Truth be told, I own a 30 gallon tub full of hats. Some were purchased for Halloween, some for role-playing games I used in the classroom, and several were just too spectacular to pass up. I own a hat that looks like a giant plush flamingo and has a bendable neck! Could anyone not buy a hat with that kind of “wow” factor?
For two years I was lucky enough to have a job at a history museum that required me to dress in silly costumes on more than one occasion. In May of 2009 I was asked to become Amelia Earhart for a Night at the Museum film event. Immediately my mind conjured visions of aviator goggles and a cool leather skull cap. The feminist in me was excited too. Amelia was a larger-than-life pioneer who became a strong role model for so many women. I dived into the research with a vengeance. What began as a chance to put on a cool costume, turned into a mini-obsession. After staying up all night reading, I learned of some very eerie parallels between my life and hers. Amelia was about the same age as my great grandmother. She became a faculty member at Purdue University, my alma mater. She was born in July, as was I, and was nearing her 40th birthday as she prepared to make her final and infamous attempt to circumnavigate the globe in June of 1937. I was almost 40 too. It was May now and I – I mean Amelia, as I impersonated her – was making final preparations to do something no woman had done before. As I spoke to children at the museum that night (clad in, I must say, a magnificent chapeau), I advised young girls to follow their dreams. I showed them maps of my plans to fly in June. They warned me not to go.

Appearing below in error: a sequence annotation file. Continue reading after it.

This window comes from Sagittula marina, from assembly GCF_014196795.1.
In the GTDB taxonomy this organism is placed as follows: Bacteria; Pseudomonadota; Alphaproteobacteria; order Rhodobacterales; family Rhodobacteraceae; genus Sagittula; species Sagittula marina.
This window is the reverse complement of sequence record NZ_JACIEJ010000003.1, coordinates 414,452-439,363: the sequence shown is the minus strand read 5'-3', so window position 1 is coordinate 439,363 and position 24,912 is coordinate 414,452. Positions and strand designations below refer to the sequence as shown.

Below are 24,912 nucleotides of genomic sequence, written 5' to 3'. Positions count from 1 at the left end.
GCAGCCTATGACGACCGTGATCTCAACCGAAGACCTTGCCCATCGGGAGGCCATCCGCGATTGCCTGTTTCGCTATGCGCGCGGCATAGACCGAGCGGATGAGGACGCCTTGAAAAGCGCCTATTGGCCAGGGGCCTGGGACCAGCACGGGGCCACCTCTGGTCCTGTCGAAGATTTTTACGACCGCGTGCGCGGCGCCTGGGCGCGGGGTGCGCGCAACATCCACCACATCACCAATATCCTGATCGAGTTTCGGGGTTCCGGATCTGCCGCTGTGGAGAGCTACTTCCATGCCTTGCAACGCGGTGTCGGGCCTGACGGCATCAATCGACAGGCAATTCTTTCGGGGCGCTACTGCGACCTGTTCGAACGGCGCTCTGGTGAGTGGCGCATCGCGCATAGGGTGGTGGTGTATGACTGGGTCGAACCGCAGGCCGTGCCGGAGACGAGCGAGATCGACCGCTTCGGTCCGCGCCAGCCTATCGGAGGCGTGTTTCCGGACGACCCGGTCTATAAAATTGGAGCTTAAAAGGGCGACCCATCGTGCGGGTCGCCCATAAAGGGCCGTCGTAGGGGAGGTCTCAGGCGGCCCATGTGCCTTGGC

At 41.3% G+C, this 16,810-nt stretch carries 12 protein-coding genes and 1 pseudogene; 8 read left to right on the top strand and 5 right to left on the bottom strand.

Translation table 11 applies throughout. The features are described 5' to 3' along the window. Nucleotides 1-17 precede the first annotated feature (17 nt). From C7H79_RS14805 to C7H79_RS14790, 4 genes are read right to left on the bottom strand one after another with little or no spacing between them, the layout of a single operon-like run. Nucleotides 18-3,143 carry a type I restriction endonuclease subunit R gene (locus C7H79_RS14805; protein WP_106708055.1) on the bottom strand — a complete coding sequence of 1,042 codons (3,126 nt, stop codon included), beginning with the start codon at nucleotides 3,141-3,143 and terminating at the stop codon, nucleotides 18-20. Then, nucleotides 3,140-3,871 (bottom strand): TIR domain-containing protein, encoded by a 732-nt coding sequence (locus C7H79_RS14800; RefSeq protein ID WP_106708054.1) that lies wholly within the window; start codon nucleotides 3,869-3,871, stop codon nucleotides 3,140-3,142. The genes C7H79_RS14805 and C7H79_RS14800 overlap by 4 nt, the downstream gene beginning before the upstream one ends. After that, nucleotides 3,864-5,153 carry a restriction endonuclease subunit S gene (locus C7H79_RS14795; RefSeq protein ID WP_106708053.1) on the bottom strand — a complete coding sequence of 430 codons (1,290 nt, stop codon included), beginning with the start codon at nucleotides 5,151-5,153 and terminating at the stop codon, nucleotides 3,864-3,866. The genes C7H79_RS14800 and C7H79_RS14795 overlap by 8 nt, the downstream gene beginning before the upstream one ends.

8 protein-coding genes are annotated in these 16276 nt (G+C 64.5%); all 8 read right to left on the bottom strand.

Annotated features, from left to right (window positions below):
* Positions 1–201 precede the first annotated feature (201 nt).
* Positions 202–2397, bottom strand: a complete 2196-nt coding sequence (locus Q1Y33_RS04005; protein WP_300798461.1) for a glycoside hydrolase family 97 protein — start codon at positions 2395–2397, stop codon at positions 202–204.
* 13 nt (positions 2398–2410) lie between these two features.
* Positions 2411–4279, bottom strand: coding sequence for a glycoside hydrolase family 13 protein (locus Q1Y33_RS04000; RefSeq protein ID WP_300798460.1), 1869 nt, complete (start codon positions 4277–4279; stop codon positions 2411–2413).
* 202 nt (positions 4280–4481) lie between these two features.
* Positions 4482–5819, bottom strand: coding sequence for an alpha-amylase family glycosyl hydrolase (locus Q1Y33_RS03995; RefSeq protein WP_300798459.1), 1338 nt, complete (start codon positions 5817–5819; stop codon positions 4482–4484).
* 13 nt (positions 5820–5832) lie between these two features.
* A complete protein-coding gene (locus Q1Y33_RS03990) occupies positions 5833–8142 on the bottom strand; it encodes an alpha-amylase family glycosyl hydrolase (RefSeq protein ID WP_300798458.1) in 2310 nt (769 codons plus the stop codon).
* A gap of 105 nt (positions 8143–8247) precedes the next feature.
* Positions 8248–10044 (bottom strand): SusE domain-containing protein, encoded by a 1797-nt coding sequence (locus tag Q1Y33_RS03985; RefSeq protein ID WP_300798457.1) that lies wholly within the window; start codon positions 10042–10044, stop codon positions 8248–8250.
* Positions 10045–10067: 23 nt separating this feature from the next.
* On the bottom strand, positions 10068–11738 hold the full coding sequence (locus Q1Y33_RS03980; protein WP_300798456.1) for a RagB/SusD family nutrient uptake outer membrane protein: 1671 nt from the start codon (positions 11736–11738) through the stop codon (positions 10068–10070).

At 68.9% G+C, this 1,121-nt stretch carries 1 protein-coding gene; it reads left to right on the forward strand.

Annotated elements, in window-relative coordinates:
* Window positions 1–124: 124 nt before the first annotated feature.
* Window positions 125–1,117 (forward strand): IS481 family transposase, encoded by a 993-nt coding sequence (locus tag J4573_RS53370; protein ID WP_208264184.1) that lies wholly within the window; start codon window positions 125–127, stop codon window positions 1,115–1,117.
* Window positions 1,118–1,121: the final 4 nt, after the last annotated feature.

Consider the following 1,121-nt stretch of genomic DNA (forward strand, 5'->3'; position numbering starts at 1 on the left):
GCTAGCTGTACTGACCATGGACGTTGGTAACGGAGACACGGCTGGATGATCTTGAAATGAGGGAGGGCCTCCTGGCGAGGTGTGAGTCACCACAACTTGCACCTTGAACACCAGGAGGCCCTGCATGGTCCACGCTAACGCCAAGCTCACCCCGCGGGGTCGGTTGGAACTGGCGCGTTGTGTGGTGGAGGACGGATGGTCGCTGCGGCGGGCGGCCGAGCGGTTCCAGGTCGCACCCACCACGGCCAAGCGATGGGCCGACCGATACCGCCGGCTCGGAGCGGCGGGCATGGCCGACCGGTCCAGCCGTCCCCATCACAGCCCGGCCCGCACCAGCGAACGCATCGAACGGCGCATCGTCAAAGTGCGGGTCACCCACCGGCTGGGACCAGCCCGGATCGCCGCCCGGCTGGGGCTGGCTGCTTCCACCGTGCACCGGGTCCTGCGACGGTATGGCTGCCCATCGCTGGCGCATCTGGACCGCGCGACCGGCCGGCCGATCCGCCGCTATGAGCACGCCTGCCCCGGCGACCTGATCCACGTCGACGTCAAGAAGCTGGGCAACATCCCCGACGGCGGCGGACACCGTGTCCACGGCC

– written by Andrea Jones Childress, education specialist, Atlanta History Center